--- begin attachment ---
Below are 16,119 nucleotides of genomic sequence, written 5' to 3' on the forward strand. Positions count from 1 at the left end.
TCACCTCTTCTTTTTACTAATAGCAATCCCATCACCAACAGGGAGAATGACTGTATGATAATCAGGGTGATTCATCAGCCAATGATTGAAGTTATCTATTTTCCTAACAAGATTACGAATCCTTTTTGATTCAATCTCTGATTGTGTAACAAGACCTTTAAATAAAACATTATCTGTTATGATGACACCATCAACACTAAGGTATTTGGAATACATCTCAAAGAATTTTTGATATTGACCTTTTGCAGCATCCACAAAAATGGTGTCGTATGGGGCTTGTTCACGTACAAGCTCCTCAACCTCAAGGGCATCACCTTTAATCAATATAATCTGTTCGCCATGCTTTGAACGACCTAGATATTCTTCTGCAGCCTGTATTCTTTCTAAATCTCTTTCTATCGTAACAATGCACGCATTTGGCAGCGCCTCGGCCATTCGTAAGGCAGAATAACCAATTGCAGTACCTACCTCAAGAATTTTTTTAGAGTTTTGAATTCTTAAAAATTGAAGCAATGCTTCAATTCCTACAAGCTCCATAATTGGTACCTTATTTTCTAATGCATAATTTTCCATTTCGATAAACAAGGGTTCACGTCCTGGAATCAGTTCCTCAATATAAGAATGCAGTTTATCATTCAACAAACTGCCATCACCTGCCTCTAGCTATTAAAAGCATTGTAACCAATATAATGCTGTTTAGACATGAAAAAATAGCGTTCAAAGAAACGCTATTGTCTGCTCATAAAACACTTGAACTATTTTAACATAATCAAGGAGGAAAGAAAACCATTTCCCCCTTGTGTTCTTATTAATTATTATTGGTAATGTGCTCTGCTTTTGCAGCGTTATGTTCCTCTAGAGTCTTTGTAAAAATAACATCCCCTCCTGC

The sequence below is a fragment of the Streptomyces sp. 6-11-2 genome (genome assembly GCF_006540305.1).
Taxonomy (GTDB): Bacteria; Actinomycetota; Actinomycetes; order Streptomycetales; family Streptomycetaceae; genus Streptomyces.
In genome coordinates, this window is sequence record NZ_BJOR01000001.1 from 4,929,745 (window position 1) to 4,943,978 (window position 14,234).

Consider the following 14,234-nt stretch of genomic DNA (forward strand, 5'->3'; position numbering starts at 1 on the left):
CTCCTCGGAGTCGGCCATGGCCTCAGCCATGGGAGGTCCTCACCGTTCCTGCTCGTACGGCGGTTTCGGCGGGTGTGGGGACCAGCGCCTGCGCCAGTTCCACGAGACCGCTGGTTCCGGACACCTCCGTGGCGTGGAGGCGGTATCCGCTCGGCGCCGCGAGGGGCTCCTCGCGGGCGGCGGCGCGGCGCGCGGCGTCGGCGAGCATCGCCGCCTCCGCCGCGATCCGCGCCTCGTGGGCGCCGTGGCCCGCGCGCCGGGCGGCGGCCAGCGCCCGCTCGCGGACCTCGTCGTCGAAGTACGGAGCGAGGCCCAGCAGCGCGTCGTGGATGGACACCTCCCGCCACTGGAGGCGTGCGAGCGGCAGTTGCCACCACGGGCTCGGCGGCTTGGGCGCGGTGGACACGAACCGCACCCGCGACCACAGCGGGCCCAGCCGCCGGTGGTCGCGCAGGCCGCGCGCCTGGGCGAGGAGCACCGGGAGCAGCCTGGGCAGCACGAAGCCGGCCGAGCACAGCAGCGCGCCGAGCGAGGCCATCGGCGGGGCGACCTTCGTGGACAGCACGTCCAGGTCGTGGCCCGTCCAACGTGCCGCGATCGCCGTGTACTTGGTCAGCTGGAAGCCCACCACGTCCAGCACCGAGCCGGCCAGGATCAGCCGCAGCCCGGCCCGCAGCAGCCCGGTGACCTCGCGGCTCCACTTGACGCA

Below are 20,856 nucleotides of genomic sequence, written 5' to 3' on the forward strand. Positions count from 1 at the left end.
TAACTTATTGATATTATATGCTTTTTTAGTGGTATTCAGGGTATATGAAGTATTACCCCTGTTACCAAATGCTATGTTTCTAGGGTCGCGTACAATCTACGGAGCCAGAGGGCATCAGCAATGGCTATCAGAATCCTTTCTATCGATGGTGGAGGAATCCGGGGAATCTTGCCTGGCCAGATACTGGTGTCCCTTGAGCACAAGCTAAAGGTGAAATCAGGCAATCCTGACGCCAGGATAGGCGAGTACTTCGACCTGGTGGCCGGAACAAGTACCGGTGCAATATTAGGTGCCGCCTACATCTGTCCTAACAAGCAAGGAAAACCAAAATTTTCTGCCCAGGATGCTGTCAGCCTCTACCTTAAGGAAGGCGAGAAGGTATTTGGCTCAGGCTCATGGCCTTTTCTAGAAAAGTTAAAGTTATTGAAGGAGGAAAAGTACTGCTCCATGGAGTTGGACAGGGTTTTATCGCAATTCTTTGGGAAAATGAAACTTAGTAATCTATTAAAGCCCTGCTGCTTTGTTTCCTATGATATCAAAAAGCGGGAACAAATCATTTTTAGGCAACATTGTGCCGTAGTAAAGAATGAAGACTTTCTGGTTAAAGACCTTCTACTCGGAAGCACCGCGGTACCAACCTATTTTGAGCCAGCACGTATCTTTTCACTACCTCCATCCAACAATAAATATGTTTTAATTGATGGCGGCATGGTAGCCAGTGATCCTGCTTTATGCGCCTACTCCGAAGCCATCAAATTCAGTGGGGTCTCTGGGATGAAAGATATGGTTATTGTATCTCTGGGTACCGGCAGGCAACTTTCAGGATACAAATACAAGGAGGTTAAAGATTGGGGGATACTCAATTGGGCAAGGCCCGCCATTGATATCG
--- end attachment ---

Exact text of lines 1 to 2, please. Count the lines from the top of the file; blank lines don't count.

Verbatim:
Below are 16,119 nucleotides of genomic sequence, written 5' to 3' on the forward strand. Positions count from 1 at the left end.
TCACCTCTTCTTTTTACTAATAGCAATCCCATCACCAACAGGGAGAATGACTGTATGATAATCAGGGTGATTCATCAGCCAATGATTGAAGTTATCTATTTTCCTAACAAGATTACGAATCCTTTTTGATTCAATCTCTGATTGTGTAACAAGACCTTTAAATAAAACATTATCTGTTATGATGACACCATCAACACTAAGGTATTTGGAATACATCTCAAAGAATTTTTGATATTGACCTTTTGCAGCATCCACAAAAATGGTGTCGTATGGGGCTTGTTCACGTACAAGCTCCTCAACCTCAAGGGCATCACCTTTAATCAATATAATCTGTTCGCCATGCTTTGAACGACCTAGATATTCTTCTGCAGCCTGTATTCTTTCTAAATCTCTTTCTATCGTAACAATGCACGCATTTGGCAGCGCCTCGGCCATTCGTAAGGCAGAATAACCAATTGCAGTACCTACCTCAAGAATTTTTTTAGAGTTTTGAATTCTTAAAAATTGAAGCAATGCTTCAATTCCTACAAGCTCCATAATTGGTACCTTATTTTCTAATGCATAATTTTCCATTTCGATAAACAAGGGTTCACGTCCTGGAATCAGTTCCTCAATATAAGAATGCAGTTTATCATTCAACAAACTGCCATCACCTGCCTCTAGCTATTAAAAGCATTGTAACCAATATAATGCTGTTTAGACATGAAAAAATAGCGTTCAAAGAAACGCTATTGTCTGCTCATAAAACACTTGAACTATTTTAACATAATCAAGGAGGAAAGAAAACCATTTCCCCCTTGTGTTCTTATTAATTATTATTGGTAATGTGCTCTGCTTTTGCAGCGTTATGTTCCTCTAGAGTCTTTGTAAAAATAACATCCCCTCCTGC